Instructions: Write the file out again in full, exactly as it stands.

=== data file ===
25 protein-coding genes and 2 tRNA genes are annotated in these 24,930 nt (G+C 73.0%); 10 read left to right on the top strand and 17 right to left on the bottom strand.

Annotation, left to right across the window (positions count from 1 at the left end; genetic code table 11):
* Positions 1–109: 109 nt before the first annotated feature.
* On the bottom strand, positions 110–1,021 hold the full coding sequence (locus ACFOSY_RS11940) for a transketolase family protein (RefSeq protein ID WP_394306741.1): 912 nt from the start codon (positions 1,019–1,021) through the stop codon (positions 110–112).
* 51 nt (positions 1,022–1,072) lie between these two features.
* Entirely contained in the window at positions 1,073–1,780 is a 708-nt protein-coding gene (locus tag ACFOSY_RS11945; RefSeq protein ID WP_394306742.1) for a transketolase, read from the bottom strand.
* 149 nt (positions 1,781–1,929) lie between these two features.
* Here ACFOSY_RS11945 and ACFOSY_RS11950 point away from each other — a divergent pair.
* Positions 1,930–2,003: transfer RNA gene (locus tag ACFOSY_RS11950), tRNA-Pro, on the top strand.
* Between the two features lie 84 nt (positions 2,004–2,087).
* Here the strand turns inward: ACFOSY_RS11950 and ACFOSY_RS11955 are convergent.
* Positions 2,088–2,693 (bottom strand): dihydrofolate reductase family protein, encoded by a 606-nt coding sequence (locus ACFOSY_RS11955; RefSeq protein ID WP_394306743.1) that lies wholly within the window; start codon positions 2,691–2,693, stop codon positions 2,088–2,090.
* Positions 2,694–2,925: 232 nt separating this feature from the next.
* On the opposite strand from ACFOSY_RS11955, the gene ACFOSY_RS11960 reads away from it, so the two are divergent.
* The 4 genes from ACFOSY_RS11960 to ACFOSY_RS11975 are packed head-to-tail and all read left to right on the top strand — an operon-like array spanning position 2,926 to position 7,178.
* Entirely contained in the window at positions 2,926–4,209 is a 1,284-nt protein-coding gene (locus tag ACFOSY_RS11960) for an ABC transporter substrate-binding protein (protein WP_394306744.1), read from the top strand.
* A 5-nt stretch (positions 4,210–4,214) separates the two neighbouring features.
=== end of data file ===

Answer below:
25 protein-coding genes and 2 tRNA genes are annotated in these 24,930 nt (G+C 73.0%); 10 read left to right on the top strand and 17 right to left on the bottom strand.

Annotation, left to right across the window (positions count from 1 at the left end; genetic code table 11):
* Positions 1–109: 109 nt before the first annotated feature.
* On the bottom strand, positions 110–1,021 hold the full coding sequence (locus ACFOSY_RS11940) for a transketolase family protein (RefSeq protein ID WP_394306741.1): 912 nt from the start codon (positions 1,019–1,021) through the stop codon (positions 110–112).
* 51 nt (positions 1,022–1,072) lie between these two features.
* Entirely contained in the window at positions 1,073–1,780 is a 708-nt protein-coding gene (locus tag ACFOSY_RS11945; RefSeq protein ID WP_394306742.1) for a transketolase, read from the bottom strand.
* 149 nt (positions 1,781–1,929) lie between these two features.
* Here ACFOSY_RS11945 and ACFOSY_RS11950 point away from each other — a divergent pair.
* Positions 1,930–2,003: transfer RNA gene (locus tag ACFOSY_RS11950), tRNA-Pro, on the top strand.
* Between the two features lie 84 nt (positions 2,004–2,087).
* Here the strand turns inward: ACFOSY_RS11950 and ACFOSY_RS11955 are convergent.
* Positions 2,088–2,693 (bottom strand): dihydrofolate reductase family protein, encoded by a 606-nt coding sequence (locus ACFOSY_RS11955; RefSeq protein ID WP_394306743.1) that lies wholly within the window; start codon positions 2,691–2,693, stop codon positions 2,088–2,090.
* Positions 2,694–2,925: 232 nt separating this feature from the next.
* On the opposite strand from ACFOSY_RS11955, the gene ACFOSY_RS11960 reads away from it, so the two are divergent.
* The 4 genes from ACFOSY_RS11960 to ACFOSY_RS11975 are packed head-to-tail and all read left to right on the top strand — an operon-like array spanning position 2,926 to position 7,178.
* Entirely contained in the window at positions 2,926–4,209 is a 1,284-nt protein-coding gene (locus tag ACFOSY_RS11960) for an ABC transporter substrate-binding protein (protein WP_394306744.1), read from the top strand.
* A 5-nt stretch (positions 4,210–4,214) separates the two neighbouring features.